IB tips from ex-IB students.

To all the IB students reading this, The Middle team wishes you luck. We understand that there have been various changes to the IB content and exam structure. Please click on the links below to see if the information we are sharing is relevant to you.

* If you are a May 2021 candidate there have been amendments made to your exams *


1. DO NOT take a subject you have no interest in.

The biggest mistake I made in IB was choosing a subject I had no interest in, just because I thought I would be good. Well turns out, I was wrong. The subject turned out to be a huge burden on what was already two stressful years. I wasn’t able to understand anything and it just kept getting harder. So my first piece of advice: if you can, avoid studying something you don't like.

2. Look for resources.

As an IB student, the internet is your best friend! So here’s our favourite pointers on getting as many resources as you need:

3. Learn how to procrastinate to your advantage.

Ok so we all know that everyone thinks procrastination is the worst thing in the world. But what if it isn’t. The first thing I was told before I started IB is: DO NOT procrastinate. And while this is very good advice, for some people (me included) it wasn’t the most realistic goal. So my solution to this is to embrace the procrastination. I am by no means trying to promote procrastination. All I am suggesting is a change in mindset. If you find yourself procrastinating, don’t beat yourself up about it. Because no matter how much you procrastinate, in the end you’ll get it done anyway. So trust yourself to know when you need a break and when you need to work hard. Don’t unnecessarily stress out about procrastinating, and don't lose sight of the bigger picture.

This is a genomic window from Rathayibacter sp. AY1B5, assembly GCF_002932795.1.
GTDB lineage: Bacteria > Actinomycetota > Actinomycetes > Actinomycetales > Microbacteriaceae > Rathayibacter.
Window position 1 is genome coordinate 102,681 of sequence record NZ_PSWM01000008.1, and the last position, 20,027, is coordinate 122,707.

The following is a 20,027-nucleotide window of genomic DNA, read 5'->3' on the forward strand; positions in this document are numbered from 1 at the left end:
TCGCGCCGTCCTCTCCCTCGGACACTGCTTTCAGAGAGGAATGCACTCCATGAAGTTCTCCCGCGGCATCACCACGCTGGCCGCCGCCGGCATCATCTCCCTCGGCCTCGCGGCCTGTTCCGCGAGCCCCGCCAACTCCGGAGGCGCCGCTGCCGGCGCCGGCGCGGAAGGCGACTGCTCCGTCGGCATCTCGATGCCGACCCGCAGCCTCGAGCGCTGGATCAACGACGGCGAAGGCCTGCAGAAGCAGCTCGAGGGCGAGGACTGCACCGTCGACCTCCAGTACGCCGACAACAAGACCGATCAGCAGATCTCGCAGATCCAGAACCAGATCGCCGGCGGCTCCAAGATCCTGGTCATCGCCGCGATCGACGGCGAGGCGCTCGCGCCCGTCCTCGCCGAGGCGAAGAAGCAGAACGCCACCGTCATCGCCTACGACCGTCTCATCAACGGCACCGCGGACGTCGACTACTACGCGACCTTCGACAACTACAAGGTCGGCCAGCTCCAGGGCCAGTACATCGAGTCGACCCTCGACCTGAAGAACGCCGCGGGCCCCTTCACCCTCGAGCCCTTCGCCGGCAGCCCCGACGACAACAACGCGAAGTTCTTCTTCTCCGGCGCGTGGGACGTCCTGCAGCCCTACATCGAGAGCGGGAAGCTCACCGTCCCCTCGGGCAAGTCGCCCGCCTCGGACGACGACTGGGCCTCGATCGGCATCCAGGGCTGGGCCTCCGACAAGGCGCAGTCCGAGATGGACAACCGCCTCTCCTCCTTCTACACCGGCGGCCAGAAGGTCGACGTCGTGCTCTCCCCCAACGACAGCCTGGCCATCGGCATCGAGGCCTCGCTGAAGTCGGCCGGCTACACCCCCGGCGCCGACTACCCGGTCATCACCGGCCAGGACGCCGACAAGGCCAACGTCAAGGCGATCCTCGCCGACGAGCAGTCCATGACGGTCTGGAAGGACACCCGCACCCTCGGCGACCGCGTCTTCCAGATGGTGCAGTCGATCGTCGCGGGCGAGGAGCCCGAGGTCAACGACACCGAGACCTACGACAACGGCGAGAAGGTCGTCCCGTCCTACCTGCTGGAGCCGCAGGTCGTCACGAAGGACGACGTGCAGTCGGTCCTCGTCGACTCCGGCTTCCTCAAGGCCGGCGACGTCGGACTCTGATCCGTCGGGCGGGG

4. Don’t lose sight of the big picture.

The previous point leads perfectly into this one. Always remain grounded and remember to look at things from a bigger perspective. Essentially what you need to keep in mind during IB is that the only thing you really need is to get the minimum required grades for your university course. So while it may be good to aim big and over-achieve, if you did bad in one assignment, or maybe got lower than you usually do in an exam, it’s okay. Don’t stress out just because of one low grade if you’re on track to get into your uni. It’s okay if you miss homework once, or if you didn’t get a 7 in the quiz. Because after all this is done, no one is going to ask you what grade you got in a silly math quiz. So to conclude: don’t be hard on yourself and don’t worry too much about the little things.

5. Take it slow.

IB is not a sprint it is a two year marathon. Therefore, if you ignore one task (which you will) then the others get left behind and you don’t get time to catch a break which could lead to you burning out. I can’t stress this enough please do not burn out. It may happen and when it does, it is so difficult to get out of that rut. If you find yourself in that situation, ask for help, take an extended break, switch out your routine. You will need to find ways to get better at managing your time, which in a cruel way (haha) IB pushes you to find out.

Wait! Before you go… we have some very good news.

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